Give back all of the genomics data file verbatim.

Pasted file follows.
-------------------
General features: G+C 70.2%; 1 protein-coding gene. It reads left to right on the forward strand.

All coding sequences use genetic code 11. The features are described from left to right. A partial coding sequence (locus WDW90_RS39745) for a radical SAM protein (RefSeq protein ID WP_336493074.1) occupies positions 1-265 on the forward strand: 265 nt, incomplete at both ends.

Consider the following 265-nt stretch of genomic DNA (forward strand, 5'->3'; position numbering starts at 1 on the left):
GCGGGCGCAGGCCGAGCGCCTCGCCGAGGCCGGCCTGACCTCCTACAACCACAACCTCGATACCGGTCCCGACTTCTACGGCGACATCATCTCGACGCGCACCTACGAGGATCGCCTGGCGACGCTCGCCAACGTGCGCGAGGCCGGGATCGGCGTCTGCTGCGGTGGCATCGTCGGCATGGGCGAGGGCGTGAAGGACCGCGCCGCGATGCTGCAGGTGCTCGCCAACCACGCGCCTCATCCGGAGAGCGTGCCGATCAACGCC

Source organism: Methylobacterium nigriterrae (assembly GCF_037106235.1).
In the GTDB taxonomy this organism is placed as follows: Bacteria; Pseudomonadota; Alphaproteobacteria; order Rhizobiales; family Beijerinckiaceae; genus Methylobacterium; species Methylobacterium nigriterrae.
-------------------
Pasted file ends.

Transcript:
General features: G+C 70.2%; 1 protein-coding gene. It reads left to right on the forward strand.

All coding sequences use genetic code 11. The features are described from left to right. A partial coding sequence (locus WDW90_RS39745) for a radical SAM protein (RefSeq protein ID WP_336493074.1) occupies positions 1-265 on the forward strand: 265 nt, incomplete at both ends.

Consider the following 265-nt stretch of genomic DNA (forward strand, 5'->3'; position numbering starts at 1 on the left):
GCGGGCGCAGGCCGAGCGCCTCGCCGAGGCCGGCCTGACCTCCTACAACCACAACCTCGATACCGGTCCCGACTTCTACGGCGACATCATCTCGACGCGCACCTACGAGGATCGCCTGGCGACGCTCGCCAACGTGCGCGAGGCCGGGATCGGCGTCTGCTGCGGTGGCATCGTCGGCATGGGCGAGGGCGTGAAGGACCGCGCCGCGATGCTGCAGGTGCTCGCCAACCACGCGCCTCATCCGGAGAGCGTGCCGATCAACGCC

Source organism: Methylobacterium nigriterrae (assembly GCF_037106235.1).
In the GTDB taxonomy this organism is placed as follows: Bacteria; Pseudomonadota; Alphaproteobacteria; order Rhizobiales; family Beijerinckiaceae; genus Methylobacterium; species Methylobacterium nigriterrae.